Whale Watching Cruises in Port Townsend, Washington: A Guide

Port Townsend is a small town on the northeastern corner of the Olympic Peninsula, right on the upper edge of the Puget Sound, and this makes it an ideal place to take a whale watching cruise. Although whales are occasionally seen off the coast of the Olympic Peninsula, Port Townsend is primarily a good whale watching cruise departure point because of its proximity to the San Juan Islands, which is a whale watching mecca of sorts, at least if you want to see killer whales. (Washington is a big whale watching state largely because of the killer whales that live around the San Juan Islands.) Below we outline everything you need to know about whale watching cruises from Port Townsend.

Port Townsend is one of the several towns and cities that surround Washington’s whale watching zone, which is primarily constituted by the waters that surround the San Juan Islands, where the killer whales are found, but also includes some of the other areas in the maze of land and water that is found off the northeastern coast of Washington. (For instance, during a brief period in the spring, there are some gray whales that make their way into the Puget Sound.) Port Townsend is unique in that it is one of only two whale watching departure points on the Olympic Peninsula. (The other is Port Angeles, but whale watching cruises only depart from here for a fraction of the season.) There are several departure points on the “mainland” of Washington, and there are a number that are located on the San Juan Islands themselves, but Port Townsend is the only major one on the Olympic Peninsula.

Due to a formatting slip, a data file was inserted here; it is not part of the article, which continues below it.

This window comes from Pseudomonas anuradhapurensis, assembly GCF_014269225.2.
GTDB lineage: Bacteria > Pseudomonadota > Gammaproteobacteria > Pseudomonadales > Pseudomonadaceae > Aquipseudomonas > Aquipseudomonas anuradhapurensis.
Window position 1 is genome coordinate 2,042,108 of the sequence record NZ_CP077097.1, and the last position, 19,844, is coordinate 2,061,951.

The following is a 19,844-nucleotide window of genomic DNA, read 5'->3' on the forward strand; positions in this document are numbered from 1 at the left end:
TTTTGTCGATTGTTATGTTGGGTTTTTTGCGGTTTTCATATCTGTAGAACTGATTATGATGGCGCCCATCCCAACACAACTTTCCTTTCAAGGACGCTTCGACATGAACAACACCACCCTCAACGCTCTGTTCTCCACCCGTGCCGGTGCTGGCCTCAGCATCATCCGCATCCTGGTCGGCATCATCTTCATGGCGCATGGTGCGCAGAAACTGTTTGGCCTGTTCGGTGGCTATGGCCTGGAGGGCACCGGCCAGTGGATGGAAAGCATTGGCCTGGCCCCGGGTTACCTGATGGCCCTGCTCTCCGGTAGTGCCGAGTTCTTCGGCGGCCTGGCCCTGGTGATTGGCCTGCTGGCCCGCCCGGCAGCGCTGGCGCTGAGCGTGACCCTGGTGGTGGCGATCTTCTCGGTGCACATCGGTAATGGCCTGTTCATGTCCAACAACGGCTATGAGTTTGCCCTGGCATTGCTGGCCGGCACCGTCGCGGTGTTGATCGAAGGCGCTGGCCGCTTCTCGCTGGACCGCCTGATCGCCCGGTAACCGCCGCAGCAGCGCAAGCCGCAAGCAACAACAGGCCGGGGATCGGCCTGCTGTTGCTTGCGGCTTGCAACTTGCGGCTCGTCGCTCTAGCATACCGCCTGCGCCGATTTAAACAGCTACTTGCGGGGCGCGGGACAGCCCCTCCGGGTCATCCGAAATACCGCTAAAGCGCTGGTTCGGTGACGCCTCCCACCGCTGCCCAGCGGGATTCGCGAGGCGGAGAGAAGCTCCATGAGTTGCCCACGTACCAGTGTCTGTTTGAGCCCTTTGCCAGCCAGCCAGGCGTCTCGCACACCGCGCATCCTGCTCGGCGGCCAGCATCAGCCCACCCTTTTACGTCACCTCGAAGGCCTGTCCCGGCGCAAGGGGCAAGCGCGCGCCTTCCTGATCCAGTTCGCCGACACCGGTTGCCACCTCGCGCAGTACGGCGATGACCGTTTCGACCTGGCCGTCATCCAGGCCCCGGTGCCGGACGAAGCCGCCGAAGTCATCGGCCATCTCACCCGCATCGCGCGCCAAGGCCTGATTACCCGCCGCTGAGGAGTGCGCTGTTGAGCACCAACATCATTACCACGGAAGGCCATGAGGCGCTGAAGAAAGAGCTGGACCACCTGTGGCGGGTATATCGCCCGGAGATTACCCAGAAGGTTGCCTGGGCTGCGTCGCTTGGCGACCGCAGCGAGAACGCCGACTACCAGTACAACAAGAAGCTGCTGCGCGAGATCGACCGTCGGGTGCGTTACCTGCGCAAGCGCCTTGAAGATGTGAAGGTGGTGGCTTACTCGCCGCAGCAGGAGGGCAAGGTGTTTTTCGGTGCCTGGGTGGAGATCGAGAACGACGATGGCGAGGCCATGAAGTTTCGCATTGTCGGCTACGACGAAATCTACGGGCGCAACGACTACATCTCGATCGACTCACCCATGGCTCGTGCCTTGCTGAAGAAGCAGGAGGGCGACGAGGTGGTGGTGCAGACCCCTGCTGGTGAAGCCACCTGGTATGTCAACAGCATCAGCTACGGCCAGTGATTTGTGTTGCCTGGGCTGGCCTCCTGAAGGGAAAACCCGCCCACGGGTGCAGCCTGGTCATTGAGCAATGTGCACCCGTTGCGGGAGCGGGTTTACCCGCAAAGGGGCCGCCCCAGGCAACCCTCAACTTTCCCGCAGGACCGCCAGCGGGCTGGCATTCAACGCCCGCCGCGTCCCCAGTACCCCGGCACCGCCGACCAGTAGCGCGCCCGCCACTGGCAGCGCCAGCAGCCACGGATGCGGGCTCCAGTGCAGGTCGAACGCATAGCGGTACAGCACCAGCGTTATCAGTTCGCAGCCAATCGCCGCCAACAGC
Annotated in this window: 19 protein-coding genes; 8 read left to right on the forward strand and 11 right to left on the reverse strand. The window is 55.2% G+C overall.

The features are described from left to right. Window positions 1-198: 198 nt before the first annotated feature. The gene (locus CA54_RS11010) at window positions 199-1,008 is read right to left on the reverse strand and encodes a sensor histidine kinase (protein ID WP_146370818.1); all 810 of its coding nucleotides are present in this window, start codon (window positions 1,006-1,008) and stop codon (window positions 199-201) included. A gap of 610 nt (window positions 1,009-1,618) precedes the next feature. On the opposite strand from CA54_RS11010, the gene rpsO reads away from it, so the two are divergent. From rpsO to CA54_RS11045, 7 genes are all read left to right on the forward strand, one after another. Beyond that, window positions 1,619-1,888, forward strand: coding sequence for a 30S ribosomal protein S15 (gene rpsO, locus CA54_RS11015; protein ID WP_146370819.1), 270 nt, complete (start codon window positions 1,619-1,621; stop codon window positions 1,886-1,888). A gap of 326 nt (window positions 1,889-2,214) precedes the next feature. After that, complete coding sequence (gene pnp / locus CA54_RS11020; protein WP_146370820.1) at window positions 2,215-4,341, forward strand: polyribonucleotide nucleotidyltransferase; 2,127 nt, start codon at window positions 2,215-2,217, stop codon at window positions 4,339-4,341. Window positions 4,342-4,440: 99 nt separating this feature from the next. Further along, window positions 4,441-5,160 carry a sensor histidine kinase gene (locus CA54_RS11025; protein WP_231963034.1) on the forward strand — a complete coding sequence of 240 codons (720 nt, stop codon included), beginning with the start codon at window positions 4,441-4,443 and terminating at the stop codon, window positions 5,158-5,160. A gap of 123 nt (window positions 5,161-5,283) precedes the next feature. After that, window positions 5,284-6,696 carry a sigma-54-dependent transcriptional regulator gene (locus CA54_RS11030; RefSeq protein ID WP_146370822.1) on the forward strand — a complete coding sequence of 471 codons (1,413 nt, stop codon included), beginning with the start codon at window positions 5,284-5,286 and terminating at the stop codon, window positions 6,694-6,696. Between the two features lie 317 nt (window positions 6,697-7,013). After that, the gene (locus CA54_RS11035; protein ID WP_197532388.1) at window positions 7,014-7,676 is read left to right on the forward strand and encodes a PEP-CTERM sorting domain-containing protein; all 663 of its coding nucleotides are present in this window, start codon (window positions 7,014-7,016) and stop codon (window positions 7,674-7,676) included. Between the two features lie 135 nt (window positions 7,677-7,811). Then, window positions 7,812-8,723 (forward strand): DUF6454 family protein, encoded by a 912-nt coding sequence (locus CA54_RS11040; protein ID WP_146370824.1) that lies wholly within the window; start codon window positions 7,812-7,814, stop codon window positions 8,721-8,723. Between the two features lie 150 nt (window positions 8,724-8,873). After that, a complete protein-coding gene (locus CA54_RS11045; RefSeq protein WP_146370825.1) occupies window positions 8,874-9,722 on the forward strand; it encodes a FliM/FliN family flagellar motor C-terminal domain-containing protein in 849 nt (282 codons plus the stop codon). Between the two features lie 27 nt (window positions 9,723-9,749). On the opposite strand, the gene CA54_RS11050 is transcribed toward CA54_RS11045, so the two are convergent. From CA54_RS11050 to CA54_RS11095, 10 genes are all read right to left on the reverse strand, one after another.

There is only one whale watching company that operates out of Port Townsend, and that is Puget Sound Express. The company offers four different types of whale watching cruises, and thus probably has something that will appeal to anyone who cares to take a whale watching cruise from Port Townsend. The first two types of cruises are half-day sailings aimed at seeing killer whales – one leaves at 10:00 AM and the other leaves at 2:30 PM. The tours are supposed to last about four hours, although they can occasionally be a little longer or shorter depending on where the whales are. The half-day cruise that starts at 10:00 AM begins operating on May 1st and ends in October 27th, and so lasts the entire duration of the killer whale watching season, but the one that starts at 2:30 PM has a much shorter season, starting on June 28th and then ending on August 31st. An adult ticket for these cruises costs $95 and a children’s ticket costs $65.

Puget Sound Express also operates an all-day whale watching cruise during the killer whale season that doubles as an official ferry route between Port Townsend and Friday Harbor (on San Juan Island). This cruise starts at 9:00 AM and then arrives at Friday Harbor at 12:30 PM, where the ship stays for two hours. It departs from the island at 2:30 PM and arrives back to Port Townsend at 5:00 PM. A round-trip ticket costs $88.50 for adults and $48.50 for children, and a one-way ticket costs $55.50 for adults and $42.50 for children. Finally, from March 15th to April 30th, Puget Sound Express offers a four- to five-hour cruise that focuses on seeing gray whales, which are migrating south at this time of year. This cruise costs $85.00 for adults and $65.00 for children.

With this information, you now know essentially every relevant detail about whale watching cruises in Port Townsend. Only one company offers them, but this company offers a lot of them, at least from spring through mid-autumn, so you should be able to find one that appeals to you if you are in the area during this part of the year. For more general information, check out our articles on whale watching in Washington and the San Juan Islands.

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